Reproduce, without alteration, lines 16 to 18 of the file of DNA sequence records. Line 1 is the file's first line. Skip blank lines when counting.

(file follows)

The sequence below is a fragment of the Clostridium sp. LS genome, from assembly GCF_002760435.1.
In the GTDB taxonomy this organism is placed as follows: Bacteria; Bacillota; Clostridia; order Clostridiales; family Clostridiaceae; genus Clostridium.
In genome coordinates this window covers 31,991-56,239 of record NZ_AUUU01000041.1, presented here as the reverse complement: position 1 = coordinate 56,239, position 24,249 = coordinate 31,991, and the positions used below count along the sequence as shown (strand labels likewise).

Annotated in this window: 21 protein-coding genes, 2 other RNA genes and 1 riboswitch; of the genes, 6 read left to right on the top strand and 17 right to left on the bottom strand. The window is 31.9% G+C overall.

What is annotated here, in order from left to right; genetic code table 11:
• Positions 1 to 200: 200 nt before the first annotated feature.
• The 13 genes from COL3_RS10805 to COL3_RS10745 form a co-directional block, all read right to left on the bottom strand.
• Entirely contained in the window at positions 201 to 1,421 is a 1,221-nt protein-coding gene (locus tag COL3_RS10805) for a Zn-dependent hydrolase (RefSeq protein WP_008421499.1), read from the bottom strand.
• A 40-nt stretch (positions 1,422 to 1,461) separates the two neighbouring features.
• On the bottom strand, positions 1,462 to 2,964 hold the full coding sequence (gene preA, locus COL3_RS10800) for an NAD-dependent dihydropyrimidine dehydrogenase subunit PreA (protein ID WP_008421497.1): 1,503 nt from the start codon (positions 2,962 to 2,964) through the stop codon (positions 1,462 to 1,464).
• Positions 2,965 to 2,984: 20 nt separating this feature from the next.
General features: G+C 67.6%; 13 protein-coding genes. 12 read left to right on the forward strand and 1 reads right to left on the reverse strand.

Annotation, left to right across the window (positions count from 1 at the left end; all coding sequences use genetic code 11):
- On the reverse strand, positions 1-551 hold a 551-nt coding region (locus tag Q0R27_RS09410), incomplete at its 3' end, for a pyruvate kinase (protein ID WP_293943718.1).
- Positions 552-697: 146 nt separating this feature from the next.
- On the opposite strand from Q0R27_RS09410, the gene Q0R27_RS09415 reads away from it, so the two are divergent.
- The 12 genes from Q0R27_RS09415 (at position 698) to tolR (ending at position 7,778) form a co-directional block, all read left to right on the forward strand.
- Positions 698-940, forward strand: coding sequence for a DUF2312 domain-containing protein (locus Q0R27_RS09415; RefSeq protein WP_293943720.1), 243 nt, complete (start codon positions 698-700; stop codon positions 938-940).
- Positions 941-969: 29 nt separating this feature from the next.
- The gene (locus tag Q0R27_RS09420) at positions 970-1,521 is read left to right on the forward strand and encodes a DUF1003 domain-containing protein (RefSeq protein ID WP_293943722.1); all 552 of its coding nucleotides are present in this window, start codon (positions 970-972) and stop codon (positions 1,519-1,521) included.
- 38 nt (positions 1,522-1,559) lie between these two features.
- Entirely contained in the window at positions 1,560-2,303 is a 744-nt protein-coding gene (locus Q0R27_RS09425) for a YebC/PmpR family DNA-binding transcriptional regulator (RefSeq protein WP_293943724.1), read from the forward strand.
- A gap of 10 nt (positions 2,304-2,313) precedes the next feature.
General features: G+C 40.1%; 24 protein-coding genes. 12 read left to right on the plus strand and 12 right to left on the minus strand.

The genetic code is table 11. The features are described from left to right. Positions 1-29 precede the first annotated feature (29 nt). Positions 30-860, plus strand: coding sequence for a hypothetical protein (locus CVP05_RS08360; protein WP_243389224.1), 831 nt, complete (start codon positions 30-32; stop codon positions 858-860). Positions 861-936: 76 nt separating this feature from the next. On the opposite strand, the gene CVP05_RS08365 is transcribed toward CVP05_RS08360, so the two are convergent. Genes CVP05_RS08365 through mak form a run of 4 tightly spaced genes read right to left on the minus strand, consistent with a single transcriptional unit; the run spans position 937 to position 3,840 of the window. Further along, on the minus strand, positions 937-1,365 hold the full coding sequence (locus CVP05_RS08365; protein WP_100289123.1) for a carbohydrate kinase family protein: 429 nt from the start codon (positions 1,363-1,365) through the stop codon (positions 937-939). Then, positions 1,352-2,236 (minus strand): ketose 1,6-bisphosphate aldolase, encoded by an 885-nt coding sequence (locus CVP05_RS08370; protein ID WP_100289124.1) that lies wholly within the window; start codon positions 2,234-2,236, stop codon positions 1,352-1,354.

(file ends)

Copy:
- On the opposite strand from Q0R27_RS09410, the gene Q0R27_RS09415 reads away from it, so the two are divergent.
- The 12 genes from Q0R27_RS09415 (at position 698) to tolR (ending at position 7,778) form a co-directional block, all read left to right on the forward strand.
- Positions 698-940, forward strand: coding sequence for a DUF2312 domain-containing protein (locus Q0R27_RS09415; RefSeq protein WP_293943720.1), 243 nt, complete (start codon positions 698-700; stop codon positions 938-940).